Taliban guerrillas kill six Afghan soldiers
Afghan Taliban fighters killed six government soldiers today in the latest attack by the ousted radical regime ahead of October's presidential elections, officials said.
The soldiers were killed in a pre-dawn raid on a military post in Maiwand district of southern Kandahar province, said the province's police chief Khan Mohammad Khan.
He blamed guerrillas from the ousted Taliban for carrying out the attack.
Abdul Latif Hakimi, a spokesman for the Taliban, confirmed Khan's report. He said Taliban warriors also managed to seize some ammunition from the post.
The latest attack is part of the rising violence by Taliban and their Islamic militant allies ahead of the presidential elections for October 9th and parliamentary polls in April.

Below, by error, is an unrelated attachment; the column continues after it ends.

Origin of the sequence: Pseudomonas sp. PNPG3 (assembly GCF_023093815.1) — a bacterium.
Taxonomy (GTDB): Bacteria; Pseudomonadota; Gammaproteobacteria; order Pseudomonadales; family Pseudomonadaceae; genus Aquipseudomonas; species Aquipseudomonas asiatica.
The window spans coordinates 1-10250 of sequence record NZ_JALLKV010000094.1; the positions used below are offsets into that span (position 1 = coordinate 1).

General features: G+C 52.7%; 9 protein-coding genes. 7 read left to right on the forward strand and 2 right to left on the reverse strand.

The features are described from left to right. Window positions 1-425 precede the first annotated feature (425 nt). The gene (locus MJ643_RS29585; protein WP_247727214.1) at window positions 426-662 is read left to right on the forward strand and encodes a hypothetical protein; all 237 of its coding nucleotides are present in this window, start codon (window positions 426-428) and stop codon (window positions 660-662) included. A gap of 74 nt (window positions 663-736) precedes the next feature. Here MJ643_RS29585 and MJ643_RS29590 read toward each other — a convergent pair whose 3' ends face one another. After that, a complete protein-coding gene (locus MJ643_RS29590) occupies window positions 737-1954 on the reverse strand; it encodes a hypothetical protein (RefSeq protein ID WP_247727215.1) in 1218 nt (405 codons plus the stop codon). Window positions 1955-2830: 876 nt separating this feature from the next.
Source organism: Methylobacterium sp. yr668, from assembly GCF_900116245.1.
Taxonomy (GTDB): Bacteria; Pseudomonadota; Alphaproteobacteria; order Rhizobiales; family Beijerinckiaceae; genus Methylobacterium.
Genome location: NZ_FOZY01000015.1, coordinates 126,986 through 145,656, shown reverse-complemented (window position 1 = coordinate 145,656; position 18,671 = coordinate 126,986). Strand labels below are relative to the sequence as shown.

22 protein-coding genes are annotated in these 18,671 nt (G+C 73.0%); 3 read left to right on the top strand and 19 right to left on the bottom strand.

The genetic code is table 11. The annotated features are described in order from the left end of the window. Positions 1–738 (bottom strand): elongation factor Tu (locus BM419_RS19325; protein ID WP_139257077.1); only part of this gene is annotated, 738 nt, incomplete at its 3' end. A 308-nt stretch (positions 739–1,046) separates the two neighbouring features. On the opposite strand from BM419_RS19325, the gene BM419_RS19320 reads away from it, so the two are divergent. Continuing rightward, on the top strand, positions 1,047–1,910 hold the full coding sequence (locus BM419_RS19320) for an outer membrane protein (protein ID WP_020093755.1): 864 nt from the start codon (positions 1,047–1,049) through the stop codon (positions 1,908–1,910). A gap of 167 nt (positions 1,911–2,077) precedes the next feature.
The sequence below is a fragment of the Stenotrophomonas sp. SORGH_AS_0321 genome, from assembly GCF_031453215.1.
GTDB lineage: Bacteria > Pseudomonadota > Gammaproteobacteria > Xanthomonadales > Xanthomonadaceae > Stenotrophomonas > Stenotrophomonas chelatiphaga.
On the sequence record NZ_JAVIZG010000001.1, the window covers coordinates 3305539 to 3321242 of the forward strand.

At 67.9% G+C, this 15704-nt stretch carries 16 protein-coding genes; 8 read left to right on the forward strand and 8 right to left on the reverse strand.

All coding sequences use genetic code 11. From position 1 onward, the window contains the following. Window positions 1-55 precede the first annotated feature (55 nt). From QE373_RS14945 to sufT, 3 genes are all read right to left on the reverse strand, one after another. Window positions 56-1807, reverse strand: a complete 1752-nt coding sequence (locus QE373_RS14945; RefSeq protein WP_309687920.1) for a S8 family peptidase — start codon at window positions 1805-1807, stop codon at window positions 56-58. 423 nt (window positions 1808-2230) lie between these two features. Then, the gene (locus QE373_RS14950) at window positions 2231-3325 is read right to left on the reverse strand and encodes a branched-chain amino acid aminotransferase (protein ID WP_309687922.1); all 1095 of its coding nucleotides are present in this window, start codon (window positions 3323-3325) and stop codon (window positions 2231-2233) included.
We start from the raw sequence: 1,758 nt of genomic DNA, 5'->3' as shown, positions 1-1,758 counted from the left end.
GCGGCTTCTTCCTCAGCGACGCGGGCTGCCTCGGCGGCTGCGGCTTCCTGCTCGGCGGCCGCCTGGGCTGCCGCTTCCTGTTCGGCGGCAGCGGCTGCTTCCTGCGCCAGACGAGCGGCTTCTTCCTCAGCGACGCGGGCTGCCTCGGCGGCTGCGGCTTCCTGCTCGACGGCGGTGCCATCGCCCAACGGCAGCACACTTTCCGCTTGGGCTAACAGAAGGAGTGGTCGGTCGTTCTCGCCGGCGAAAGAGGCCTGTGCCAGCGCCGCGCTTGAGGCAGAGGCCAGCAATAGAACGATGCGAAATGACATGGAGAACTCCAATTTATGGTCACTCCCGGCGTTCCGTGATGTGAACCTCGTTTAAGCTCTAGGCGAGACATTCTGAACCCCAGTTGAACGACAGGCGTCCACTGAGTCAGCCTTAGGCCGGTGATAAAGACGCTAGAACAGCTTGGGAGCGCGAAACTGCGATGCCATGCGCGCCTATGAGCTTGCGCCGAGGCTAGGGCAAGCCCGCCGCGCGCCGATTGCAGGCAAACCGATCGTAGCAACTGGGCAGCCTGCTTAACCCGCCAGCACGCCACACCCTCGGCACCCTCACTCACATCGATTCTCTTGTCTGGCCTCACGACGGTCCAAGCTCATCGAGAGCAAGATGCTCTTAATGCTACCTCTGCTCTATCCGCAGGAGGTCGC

Nearly 1,000 people have been killed mostly in militant-linked attacks in the past year in Afghanistan from where the US-led military ousted the Taliban in late 2001.
Taliban remnants are believed to have links with al Qaeda, the group they sheltered from the 1990s, and militant Islamic forces loyal to former Afghan prime minister Gulbuddin Hekmatyar.
The ousted militia regularly carries out attacks on Afghan government forces. Around 18,000 U.S.-led troops are combing the south and east of Afghanistan for Taliban and al Qaeda members.
Another eight thousand peacekeepers are part of the NATO-led International Security Assistance Force (ISAF) stationed in Kabul and northern parts of the country.